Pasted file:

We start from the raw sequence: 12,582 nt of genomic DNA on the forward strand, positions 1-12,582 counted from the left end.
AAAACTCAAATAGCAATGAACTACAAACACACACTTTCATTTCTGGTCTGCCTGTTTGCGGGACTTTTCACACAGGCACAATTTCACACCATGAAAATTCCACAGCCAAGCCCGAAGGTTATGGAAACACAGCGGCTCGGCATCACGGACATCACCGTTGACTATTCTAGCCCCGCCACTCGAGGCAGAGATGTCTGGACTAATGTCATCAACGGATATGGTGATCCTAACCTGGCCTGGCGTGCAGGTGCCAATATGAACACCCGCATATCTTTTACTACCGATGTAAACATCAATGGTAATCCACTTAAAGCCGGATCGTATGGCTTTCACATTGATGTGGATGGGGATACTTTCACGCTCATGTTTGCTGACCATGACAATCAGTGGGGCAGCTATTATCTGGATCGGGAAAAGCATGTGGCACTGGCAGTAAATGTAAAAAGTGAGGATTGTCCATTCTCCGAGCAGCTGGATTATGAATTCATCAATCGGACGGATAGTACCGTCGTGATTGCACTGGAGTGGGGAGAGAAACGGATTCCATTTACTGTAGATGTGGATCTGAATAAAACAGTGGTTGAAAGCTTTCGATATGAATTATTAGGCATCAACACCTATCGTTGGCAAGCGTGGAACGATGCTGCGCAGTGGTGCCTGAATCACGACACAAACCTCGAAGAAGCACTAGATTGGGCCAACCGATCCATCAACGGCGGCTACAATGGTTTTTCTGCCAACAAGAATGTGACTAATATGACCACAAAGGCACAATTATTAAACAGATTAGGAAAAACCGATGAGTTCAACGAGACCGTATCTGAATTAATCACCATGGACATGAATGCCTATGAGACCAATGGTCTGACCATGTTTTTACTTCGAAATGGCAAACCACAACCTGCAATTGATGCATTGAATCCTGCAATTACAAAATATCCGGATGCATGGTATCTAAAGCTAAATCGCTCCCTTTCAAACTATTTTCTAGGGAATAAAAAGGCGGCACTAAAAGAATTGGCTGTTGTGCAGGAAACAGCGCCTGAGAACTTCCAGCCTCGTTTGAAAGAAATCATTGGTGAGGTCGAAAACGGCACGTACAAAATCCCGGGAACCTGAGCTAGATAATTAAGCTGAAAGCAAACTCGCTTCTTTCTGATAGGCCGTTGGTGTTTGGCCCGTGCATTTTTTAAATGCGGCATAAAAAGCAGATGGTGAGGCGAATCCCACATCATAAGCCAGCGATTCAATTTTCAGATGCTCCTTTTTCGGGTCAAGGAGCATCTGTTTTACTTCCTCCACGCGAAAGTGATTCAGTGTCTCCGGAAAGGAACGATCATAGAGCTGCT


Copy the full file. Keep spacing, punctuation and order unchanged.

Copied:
We start from the raw sequence: 12,582 nt of genomic DNA on the forward strand, positions 1-12,582 counted from the left end.
AAAACTCAAATAGCAATGAACTACAAACACACACTTTCATTTCTGGTCTGCCTGTTTGCGGGACTTTTCACACAGGCACAATTTCACACCATGAAAATTCCACAGCCAAGCCCGAAGGTTATGGAAACACAGCGGCTCGGCATCACGGACATCACCGTTGACTATTCTAGCCCCGCCACTCGAGGCAGAGATGTCTGGACTAATGTCATCAACGGATATGGTGATCCTAACCTGGCCTGGCGTGCAGGTGCCAATATGAACACCCGCATATCTTTTACTACCGATGTAAACATCAATGGTAATCCACTTAAAGCCGGATCGTATGGCTTTCACATTGATGTGGATGGGGATACTTTCACGCTCATGTTTGCTGACCATGACAATCAGTGGGGCAGCTATTATCTGGATCGGGAAAAGCATGTGGCACTGGCAGTAAATGTAAAAAGTGAGGATTGTCCATTCTCCGAGCAGCTGGATTATGAATTCATCAATCGGACGGATAGTACCGTCGTGATTGCACTGGAGTGGGGAGAGAAACGGATTCCATTTACTGTAGATGTGGATCTGAATAAAACAGTGGTTGAAAGCTTTCGATATGAATTATTAGGCATCAACACCTATCGTTGGCAAGCGTGGAACGATGCTGCGCAGTGGTGCCTGAATCACGACACAAACCTCGAAGAAGCACTAGATTGGGCCAACCGATCCATCAACGGCGGCTACAATGGTTTTTCTGCCAACAAGAATGTGACTAATATGACCACAAAGGCACAATTATTAAACAGATTAGGAAAAACCGATGAGTTCAACGAGACCGTATCTGAATTAATCACCATGGACATGAATGCCTATGAGACCAATGGTCTGACCATGTTTTTACTTCGAAATGGCAAACCACAACCTGCAATTGATGCATTGAATCCTGCAATTACAAAATATCCGGATGCATGGTATCTAAAGCTAAATCGCTCCCTTTCAAACTATTTTCTAGGGAATAAAAAGGCGGCACTAAAAGAATTGGCTGTTGTGCAGGAAACAGCGCCTGAGAACTTCCAGCCTCGTTTGAAAGAAATCATTGGTGAGGTCGAAAACGGCACGTACAAAATCCCGGGAACCTGAGCTAGATAATTAAGCTGAAAGCAAACTCGCTTCTTTCTGATAGGCCGTTGGTGTTTGGCCCGTGCATTTTTTAAATGCGGCATAAAAAGCAGATGGTGAGGCGAATCCCACATCATAAGCCAGCGATTCAATTTTCAGATGCTCCTTTTTCGGGTCAAGGAGCATCTGTTTTACTTCCTCCACGCGAAAGTGATTCAGTGTCTCCGGAAAGGAACGATCATAGAGCTGCT